The Canadian initiative to stop Wireless Electrical and Electromagnetic Pollution
15 December 2013
This important new report was released on December 5, 2013 from Queen's Park, Ontario
Perspectives of Ontarians Living With ES/MCS, ME/CFS and FM.
(Toronto: Myalgic Encephalomyelitis Association of Ontario MEAO)
Full Version (7 MB) |
Highlighted Version (4 MB)
Jury awards Vermont family $1M for transmission tower
The Vermont Electric Power Company has been ordered to pay $1 million to a Wells couple for a dispute over a transmission tower on their property.
Something Is Rotten in Denmark
news advisory with some alarming news: The number of
men diagnosed with glioblastoma, the most malignant type
of brain cancer, had doubled over the last ten years.
The release stated that this was a "frightening development."
After that, there was silence. No one talked about it.
Today, we still cannot get any clarification from the
Danish Cancer Society.
Read the whole story at:
Editor, Microwave News
Cell towers coming to Toronto Hydro Poles!
What If You Could See Your Cellular Network?
http://www.radio-canada.ca/emissions/medium_large/2013-2014/Excellente entrevue de Catherine Perrin ce matin qui sera rediffusée ce soir entre 21h et 23h et sur le Web
Jeudi le 12 déc, à l'émission de Catherine Perrin à la radio (Radio-Canada ici première, 95,1 à Mtl, Estrie à vérifier, 93,5 ou 101,7):: L'électrosensibilité, un vrai handicap ou un délire d'hypersensible?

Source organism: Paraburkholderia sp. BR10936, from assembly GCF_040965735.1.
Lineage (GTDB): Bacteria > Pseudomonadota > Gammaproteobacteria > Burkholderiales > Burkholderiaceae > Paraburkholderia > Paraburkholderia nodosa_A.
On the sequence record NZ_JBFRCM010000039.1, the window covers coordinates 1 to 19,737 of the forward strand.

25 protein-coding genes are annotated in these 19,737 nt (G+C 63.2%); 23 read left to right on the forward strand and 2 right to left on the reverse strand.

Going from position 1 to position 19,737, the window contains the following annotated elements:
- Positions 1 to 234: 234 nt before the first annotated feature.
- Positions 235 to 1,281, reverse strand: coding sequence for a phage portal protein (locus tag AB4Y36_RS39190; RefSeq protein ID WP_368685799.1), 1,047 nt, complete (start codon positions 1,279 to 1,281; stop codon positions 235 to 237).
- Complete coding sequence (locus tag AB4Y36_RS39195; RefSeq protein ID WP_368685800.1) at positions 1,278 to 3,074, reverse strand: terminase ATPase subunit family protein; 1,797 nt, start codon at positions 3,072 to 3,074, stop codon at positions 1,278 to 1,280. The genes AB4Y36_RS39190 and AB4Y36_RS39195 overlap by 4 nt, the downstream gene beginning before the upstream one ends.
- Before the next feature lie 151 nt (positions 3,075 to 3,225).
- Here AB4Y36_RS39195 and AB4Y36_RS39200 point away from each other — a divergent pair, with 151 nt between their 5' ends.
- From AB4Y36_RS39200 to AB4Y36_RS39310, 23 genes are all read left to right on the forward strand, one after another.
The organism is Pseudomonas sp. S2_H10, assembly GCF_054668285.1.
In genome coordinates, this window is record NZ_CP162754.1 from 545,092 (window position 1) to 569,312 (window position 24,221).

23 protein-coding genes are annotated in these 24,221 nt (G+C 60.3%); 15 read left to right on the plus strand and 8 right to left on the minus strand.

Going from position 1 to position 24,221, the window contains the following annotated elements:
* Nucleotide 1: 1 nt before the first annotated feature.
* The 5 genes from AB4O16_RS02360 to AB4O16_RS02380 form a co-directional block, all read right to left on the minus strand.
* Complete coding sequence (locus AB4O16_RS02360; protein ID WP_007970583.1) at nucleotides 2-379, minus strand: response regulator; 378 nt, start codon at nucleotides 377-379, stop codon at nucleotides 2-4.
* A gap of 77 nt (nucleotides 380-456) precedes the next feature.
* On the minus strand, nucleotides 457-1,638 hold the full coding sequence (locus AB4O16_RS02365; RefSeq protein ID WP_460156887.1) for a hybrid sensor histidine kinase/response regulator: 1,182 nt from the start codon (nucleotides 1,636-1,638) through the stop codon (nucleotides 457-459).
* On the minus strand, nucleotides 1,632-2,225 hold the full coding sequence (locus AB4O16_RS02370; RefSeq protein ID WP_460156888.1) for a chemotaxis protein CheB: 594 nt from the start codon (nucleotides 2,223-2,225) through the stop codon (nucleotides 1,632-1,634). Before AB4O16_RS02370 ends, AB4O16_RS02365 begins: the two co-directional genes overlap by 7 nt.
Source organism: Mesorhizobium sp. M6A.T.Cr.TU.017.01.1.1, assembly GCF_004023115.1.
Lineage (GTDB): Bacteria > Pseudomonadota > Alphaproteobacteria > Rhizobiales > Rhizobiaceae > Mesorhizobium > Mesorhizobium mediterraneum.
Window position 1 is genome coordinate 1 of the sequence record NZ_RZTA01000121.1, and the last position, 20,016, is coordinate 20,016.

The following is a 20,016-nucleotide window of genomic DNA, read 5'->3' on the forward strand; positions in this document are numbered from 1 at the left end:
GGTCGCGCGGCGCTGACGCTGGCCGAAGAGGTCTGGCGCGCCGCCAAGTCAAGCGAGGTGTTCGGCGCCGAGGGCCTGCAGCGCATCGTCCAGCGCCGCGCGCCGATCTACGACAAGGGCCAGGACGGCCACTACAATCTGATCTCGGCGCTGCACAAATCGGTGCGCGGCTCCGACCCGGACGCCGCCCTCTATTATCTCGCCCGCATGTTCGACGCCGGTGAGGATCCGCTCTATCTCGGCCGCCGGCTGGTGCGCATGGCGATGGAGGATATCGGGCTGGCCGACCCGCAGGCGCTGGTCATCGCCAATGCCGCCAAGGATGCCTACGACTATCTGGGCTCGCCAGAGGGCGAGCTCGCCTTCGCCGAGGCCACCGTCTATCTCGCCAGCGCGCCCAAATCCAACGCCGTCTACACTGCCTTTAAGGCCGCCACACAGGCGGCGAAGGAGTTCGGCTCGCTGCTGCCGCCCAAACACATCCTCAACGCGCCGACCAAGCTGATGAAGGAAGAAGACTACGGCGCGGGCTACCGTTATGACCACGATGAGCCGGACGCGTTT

Ce n'est ni du délire ni une phobie des radiofréquences, leurs effets sur les électrosensibles ont été confirmés par des études à double insu notamment en 1991 http://www.aehf.com/articles/em_sensitive.html et 2011 http://andrewamarino.com/journalarticles.html
Extreme Chemical Sensitivity Makes Sufferers Allergic to Life
"Self-harm now takes more lives than war, murder, and natural disasters combined. Why are we killing ourselves, and how can we stop it?"
It is difficult to reverse the suicide epidemic if they ignore EMFs, probably the number one environmental hazard...
Light bulb ban set to take effect
Safe Incandescent Bulbs to be Discontinued
In January, officials will flip the switch on a year-long phase-out of the inefficient but cheap incandescent bulbs that have lit Canadian homes for generations.
New energy efficiency regulations would have also banned halogen incandescent bulbs, but Natural Resources officials now say they'll relax the standard so that those bulbs will survive the phase out.
That will leave consumers with an alternative to energy-saving compact fluorescent light (CFL) bulbs and LEDs.
While halogen incandescents suck up more power than CFLs and LEDs, they're still more efficient that traditional blubs.
And unlike CFLs, halogen incandescents don't contain mercury - a toxic substance can end up on carpets or hands and in the air if a bulb breaks.
Government officials admit Canadians worry about CFLs.
"Concerns have been raised by some Canadians and the media regarding CFLs, namely their mercury content, the method for their proper disposal, their perceived associated health effects and their performance," said officials in their regulatory analysis.
Natural Resources officials say they received almost 200 messages raising concerns about CFLs in July - around the time of two Sun Media editorials by columnist and Sun News Network host Brian Lilley.
Halogen incandescent bulbs aren't easy on the wallet, with a pack of two at one major Canadian retailer selling for $5.99.
That's cheaper than LEDs and about on par with CFLs.
You can buy four traditional bulbs, however, for $1.49.